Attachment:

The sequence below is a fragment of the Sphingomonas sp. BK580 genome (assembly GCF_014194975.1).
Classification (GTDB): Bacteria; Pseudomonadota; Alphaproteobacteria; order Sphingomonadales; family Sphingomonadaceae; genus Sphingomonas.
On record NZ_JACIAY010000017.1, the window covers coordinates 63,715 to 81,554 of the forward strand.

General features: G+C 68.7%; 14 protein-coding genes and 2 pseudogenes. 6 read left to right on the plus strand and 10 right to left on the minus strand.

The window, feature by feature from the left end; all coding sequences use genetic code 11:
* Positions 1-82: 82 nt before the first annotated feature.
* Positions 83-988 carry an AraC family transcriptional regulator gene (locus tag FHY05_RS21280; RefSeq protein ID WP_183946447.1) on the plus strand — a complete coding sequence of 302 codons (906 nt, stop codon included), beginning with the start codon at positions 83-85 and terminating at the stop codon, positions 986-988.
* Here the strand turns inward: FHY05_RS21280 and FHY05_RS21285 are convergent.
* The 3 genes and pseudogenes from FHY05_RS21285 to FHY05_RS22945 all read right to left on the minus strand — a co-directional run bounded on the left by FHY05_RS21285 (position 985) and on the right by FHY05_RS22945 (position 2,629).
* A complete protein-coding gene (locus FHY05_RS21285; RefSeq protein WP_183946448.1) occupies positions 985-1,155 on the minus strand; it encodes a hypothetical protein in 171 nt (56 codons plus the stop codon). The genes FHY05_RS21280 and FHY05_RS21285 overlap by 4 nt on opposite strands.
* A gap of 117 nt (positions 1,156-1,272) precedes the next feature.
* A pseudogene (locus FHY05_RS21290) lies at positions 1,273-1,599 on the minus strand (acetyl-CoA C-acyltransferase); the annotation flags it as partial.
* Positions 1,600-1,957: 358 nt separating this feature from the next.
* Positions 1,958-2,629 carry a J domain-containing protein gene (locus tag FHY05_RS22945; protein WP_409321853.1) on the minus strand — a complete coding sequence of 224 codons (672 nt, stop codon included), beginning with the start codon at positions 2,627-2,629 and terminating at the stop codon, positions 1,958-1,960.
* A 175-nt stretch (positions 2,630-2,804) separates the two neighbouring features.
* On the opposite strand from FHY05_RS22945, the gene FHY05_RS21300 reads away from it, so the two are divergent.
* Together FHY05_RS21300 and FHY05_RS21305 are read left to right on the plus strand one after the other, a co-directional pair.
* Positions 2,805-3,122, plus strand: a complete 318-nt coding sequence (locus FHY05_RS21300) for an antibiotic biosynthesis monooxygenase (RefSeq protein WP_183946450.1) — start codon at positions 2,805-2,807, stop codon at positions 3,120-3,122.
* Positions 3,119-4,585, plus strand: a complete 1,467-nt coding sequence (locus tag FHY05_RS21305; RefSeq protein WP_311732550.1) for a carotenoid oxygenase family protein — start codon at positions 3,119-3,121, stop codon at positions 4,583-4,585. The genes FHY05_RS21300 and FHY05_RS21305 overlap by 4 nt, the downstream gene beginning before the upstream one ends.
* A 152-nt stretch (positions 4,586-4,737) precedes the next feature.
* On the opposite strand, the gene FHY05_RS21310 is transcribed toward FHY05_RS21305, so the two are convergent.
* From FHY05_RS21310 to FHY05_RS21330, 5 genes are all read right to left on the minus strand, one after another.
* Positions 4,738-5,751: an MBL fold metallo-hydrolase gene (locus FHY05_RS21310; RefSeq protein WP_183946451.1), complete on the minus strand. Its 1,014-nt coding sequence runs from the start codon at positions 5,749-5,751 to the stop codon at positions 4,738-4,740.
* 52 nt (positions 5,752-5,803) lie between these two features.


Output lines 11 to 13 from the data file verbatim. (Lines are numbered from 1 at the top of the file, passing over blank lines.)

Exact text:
* A gap of 117 nt (positions 1,156-1,272) precedes the next feature.
* A pseudogene (locus FHY05_RS21290) lies at positions 1,273-1,599 on the minus strand (acetyl-CoA C-acyltransferase); the annotation flags it as partial.
* Positions 1,600-1,957: 358 nt separating this feature from the next.